Tyler Broome has been keeping up with the news, and he’s not worried.
Broome, 20, of New Bern, N.C., started reading the Marine Corps Times and Marine Corps Recruit Depot Parris Island’s Facebook page when he enlisted in May.
He’s followed the story of Kristian Gashaj, the Marine recruit who remains in critical condition after falling two stories inside the depot’s recruit processing center on Oct. 28.
He’s aware, though less informed about, the more recent death of recruit Zachary Boland, found unconscious in his rack on Nov. 4.
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“As one guy in our pool group said, the Marine Corps was fine for years on end,” Broome said during a Nov. 20 phone interview. Broome is a “poolee” in the Corps’ delayed entry program, and will be reporting to Parris Island for recruit training in early January.
“And all of a sudden these (incidents) come up and we’re not really sure what’s going on. ... We’re really not too concerned because a lot of us feel like they’re isolated incidents.”
Broome, who hopes to be a military policeman and, potentially, make a career out of his service, will begin his training at a pivotal time for the Corps and Parris Island.
In an op-ed piece for the San Diego Union-Tribune, retired lieutenant colonel Kate Germano, who oversaw training for women recruits at the depot, called Siddiqui’s death — and findings of hazing and recruit abuse stemming from three investigations related to it — “the biggest recruit training scandal since the drowning of six recruits in 1956,” when a drunken drill instructor took a platoon on a punitive nighttime march into Ribbon Creek.
Up to 20 Parris Island Marines, many of them drill instructors, could face administrative actions or military justice in connection with the investigations linked to Siddiqui’s death. The Corps has deemed that death a suicide, a finding his family disputes.
And while the Naval Criminal Investigative Service suspects no foul play in either Gashaj’s injury or Boland’s death, that agency and the Corps continue to investigate the incidents.
Despite the deaths and injury, the Corps says its recruitment and enlistment efforts have not been affected.
“We are aware of no appreciable effects on the recruitment/enlistment process,” Marine Corps Recruiting Command Spokesperson Jim Edwards wrote Monday in an email to The Island Packet and Beaufort Gazette when asked how the incidents and associated news coverage had affected the unit’s mission.
In response to the incidents on Parris Island, Edwards said recruiters have been encouraged to “reassure parents, poolees, prospects, educators, and key influencers that the men and women going through recruit training will be treated respectfully and that hazing and discrimination will not be tolerated.”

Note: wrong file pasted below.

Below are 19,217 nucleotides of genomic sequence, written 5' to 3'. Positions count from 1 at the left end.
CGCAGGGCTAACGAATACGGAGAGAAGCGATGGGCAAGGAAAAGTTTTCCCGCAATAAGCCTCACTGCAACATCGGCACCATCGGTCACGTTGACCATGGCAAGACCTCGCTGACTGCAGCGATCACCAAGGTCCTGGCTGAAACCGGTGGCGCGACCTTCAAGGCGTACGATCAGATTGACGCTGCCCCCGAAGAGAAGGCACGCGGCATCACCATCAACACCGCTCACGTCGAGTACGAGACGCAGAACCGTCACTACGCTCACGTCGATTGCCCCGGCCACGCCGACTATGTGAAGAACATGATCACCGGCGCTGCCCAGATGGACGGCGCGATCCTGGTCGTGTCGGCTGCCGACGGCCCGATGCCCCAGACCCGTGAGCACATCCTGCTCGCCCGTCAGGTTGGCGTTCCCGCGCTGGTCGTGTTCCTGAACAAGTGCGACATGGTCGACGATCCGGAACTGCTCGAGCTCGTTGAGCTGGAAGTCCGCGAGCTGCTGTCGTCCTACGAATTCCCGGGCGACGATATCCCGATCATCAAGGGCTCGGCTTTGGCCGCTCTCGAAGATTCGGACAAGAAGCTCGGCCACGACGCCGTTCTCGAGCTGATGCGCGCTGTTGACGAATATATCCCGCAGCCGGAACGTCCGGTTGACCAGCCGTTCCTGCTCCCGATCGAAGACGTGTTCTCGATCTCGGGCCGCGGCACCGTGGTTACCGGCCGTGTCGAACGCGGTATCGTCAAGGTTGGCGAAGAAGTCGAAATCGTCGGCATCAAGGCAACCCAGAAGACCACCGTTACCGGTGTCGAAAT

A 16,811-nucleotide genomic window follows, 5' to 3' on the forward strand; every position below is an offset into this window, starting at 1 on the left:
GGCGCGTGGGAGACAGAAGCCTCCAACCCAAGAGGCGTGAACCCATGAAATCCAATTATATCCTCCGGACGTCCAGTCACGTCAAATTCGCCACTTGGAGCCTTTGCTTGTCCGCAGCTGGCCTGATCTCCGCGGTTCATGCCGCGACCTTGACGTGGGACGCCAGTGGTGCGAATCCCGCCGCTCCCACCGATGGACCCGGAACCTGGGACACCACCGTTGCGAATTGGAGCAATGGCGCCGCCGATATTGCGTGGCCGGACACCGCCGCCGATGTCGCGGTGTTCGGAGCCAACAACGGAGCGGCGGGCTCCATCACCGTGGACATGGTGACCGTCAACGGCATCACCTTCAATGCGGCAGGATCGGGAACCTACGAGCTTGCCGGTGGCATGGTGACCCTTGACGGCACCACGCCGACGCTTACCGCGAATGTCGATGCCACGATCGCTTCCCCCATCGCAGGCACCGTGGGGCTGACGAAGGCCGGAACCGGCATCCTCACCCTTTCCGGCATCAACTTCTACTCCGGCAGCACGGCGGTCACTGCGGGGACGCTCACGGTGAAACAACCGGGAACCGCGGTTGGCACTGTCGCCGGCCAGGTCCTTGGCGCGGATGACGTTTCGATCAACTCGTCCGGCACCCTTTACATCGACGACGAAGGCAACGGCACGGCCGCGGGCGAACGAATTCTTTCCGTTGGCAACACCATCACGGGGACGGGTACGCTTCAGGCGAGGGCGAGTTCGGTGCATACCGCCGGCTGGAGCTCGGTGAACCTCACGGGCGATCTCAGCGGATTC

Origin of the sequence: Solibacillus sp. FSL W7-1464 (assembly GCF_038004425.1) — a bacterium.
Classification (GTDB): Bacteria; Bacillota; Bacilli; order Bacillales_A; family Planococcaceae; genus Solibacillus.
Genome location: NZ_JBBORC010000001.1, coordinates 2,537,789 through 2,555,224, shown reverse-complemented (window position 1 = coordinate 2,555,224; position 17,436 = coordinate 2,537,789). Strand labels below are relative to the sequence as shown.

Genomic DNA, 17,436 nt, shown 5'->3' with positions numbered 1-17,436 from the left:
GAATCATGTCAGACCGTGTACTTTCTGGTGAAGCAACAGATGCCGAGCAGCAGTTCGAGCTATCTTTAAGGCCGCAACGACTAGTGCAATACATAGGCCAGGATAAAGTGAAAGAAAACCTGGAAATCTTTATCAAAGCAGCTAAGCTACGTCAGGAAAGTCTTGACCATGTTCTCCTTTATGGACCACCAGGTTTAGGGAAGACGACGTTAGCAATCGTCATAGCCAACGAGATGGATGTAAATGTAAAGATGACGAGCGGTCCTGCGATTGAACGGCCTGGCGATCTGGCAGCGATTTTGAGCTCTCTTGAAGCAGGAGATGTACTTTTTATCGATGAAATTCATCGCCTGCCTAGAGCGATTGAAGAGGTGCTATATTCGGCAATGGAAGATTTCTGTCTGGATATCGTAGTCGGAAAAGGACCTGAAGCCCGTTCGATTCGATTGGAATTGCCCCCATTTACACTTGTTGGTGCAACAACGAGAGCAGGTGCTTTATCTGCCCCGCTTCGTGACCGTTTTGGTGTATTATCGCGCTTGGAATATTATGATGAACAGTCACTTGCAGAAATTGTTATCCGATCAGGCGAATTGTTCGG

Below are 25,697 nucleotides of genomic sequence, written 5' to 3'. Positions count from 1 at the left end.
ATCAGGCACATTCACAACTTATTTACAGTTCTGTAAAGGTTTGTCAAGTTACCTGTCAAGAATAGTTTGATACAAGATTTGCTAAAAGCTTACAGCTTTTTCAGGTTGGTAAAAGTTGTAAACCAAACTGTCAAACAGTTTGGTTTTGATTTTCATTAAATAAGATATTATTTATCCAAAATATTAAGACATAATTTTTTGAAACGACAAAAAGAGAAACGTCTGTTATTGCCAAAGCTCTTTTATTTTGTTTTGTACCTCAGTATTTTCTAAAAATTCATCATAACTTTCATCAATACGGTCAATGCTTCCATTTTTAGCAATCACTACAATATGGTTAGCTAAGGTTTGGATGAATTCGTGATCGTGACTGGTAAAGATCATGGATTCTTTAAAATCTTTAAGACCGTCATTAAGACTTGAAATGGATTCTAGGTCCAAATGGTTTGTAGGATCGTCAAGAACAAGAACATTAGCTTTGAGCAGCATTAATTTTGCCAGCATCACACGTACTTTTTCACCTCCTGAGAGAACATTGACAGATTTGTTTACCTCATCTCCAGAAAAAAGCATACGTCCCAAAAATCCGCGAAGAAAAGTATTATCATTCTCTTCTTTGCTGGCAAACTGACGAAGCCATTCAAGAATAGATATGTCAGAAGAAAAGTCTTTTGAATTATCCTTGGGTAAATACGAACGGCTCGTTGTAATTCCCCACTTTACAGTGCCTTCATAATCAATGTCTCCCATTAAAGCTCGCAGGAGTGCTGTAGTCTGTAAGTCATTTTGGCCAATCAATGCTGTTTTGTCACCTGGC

Other than that, there have been no changes to recruiting and enlistment practices, he said.
Negative press is “one of many challenges Marine recruiters must overcome,” he said. Three-fourths of “age-qualified youth are unqualified for service due to medical, moral or educational issues that are not waiverable, and approximately 90 percent of America’s youth are disinterested in military service,” he said.
“Despite these challenges, our Marine recruiters continue to successfully meet assigned recruiting missions,” Edwards said.
Broome said his recruiters in New Bern and Jacksonville, N.C., talked with him on two occasions following Gashaj’s injury. The recruiters wanted to make sure he had factual information, he said, and wanted to see how he and his fellow poolees were feeling.
“(The recruiters) wanted to make sure we knew there was an investigation going on,” Broome said, adding that the recruiters invited poolees to come forward if they had any concerns. “I can’t speak (to) if someone had concerns in their mind and didn’t say anything, but no one said, out loud, anything.”
Broome said he’s prepared himself physically and mentally for the rigors of recruit training, and that’s he’s ready to go. He’s had no second thoughts about his decision to enlist — he said he’s not concerned about his health and safety.
He’s talked to former poolees who’ve come back to New Bern after finishing training, he said, and they had a “smooth” experience, and “no trouble with their (drill instructors).”
As for the Corps’ reputation in light of the recruit deaths, injuries and subsequent investigations, Broome said he’s waiting for the investigations to finish before forming an opinion.
“I’m not going off of what’s going on at boot camp, because that’s three months, and once you’re done there, you never go back, basically,” Broome said.
“My feeling is more toward the Marine Corps itself and going into what’s called the fleet, which is active duty. ... I’m looking more forward to that.”
Broome’s advice to prospective recruits: let the investigations unfold before judging the Corps.
And, if you’ve made up your mind to enlist, make sure you’re prepared.